This book was a little bit harder to read then the other ones , but I did find it to be very interesting at some points. For instance, pages 18 and 19 he argues that “ecologism has become a global ideology” that, in succeeding Marxism with a similar blend of “fatalism and activism” so saying this he is talking about the climate change and what i think he is saying to that there is no stopping this change from happening. the world one day will be gone, in other words its like an Apocalypse hence the name of the book. another argument that he suggests in his book and that there are two options for its future. Either it chooses “anti-humanism as its principle, celebrating rivers and forests the better to castigate human beings” (p.100) or chooses what he terms an “open anthropocentric” whereby non-human life forms are, to all intents and purposes, valued because of the benefit they bring to humans, albeit including their ability to broaden our sense of humanity. From what he is saying in this part is that either we live and let live, meaning respect what is being grown on the world and stop all the killing so our world can survive. Or we keep doing what we are doing and we will run out of all our resources. This book was kind of an eye opener on how we need to change they way we think and all of our destruction we do to our planet. We are over populated and killing off any recourse we have to survive, so our future for civilization is not looking good at all for us unless we change.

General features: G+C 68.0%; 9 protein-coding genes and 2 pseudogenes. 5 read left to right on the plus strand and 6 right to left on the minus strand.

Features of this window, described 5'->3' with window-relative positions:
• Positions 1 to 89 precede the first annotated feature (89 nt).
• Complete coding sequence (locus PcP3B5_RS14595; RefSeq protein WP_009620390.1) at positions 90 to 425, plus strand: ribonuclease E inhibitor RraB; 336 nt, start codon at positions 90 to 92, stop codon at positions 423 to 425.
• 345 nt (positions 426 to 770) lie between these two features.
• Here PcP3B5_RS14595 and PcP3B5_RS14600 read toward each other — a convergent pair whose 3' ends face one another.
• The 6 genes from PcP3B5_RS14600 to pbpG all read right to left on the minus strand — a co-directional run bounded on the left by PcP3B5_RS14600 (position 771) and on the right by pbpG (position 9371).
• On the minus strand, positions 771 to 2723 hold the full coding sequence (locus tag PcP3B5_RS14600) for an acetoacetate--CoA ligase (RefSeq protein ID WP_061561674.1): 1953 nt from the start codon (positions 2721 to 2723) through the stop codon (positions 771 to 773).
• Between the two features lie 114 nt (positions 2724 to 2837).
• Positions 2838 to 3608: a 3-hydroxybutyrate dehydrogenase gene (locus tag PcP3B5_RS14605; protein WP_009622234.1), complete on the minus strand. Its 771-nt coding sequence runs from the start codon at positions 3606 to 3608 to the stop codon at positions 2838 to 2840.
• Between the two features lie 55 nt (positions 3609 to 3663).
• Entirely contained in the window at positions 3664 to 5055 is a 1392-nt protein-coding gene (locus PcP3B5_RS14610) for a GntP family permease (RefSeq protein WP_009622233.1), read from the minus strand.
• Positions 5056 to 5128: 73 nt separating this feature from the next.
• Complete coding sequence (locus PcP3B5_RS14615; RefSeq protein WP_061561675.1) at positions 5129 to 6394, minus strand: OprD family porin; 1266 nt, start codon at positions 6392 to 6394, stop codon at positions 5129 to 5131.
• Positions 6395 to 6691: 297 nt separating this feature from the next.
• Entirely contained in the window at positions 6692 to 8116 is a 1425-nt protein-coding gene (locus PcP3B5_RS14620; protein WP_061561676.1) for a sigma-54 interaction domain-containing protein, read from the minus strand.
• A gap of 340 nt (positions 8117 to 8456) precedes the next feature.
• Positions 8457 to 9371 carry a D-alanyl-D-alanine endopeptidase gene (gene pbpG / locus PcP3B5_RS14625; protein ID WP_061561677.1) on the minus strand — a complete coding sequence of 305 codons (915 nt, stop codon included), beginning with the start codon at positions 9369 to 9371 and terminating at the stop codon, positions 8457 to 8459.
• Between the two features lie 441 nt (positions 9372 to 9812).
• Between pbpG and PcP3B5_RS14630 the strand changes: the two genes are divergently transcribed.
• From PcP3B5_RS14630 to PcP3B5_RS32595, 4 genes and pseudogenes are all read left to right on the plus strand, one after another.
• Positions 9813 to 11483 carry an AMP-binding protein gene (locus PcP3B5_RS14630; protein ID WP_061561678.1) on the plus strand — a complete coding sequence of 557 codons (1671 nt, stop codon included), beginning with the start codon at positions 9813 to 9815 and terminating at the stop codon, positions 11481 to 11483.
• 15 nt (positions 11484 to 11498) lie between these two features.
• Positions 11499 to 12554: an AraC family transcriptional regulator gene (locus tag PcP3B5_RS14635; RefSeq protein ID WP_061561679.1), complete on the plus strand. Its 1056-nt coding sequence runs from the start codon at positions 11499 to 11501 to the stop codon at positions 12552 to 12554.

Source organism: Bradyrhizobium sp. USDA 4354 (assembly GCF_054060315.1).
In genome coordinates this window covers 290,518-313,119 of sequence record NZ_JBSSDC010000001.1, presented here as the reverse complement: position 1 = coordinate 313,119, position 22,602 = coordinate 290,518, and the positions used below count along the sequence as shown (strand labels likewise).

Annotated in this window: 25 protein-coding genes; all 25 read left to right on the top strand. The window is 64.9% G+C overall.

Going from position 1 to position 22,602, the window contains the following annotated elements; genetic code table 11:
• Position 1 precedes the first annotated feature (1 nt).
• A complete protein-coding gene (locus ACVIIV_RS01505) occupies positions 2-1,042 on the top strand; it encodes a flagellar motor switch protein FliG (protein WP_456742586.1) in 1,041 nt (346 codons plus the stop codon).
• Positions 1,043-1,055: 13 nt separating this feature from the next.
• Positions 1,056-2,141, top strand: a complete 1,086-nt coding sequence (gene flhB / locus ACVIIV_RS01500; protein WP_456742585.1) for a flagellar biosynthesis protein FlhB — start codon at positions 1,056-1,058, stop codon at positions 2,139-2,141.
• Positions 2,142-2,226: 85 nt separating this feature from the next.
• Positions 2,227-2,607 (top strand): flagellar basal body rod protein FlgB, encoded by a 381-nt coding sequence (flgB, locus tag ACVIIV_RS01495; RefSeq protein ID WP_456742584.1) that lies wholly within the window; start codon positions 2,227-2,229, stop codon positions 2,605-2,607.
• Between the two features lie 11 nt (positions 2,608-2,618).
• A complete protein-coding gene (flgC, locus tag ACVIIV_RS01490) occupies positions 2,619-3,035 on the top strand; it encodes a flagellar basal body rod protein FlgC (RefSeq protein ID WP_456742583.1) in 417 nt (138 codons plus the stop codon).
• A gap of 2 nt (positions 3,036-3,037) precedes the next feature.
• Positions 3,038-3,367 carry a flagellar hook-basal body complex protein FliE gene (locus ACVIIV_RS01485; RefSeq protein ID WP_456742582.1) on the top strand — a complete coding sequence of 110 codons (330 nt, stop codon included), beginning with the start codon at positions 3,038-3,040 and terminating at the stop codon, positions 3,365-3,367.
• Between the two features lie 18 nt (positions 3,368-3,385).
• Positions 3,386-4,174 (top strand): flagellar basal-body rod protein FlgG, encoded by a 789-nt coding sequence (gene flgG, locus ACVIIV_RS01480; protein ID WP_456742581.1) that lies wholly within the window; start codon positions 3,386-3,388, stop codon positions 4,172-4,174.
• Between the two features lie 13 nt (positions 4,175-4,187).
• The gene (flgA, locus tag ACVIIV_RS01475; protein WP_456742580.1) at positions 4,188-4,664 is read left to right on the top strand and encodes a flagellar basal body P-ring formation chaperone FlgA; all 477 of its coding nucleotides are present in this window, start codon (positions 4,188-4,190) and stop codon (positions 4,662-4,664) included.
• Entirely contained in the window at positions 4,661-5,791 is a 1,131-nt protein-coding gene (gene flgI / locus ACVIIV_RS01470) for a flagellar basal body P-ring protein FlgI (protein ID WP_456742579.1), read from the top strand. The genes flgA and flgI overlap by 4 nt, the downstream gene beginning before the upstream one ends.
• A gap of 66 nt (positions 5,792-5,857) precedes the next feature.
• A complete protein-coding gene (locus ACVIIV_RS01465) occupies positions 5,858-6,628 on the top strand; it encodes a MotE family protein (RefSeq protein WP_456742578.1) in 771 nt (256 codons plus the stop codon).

The Fanaticism of the Apocalypse. Pascal Bruckner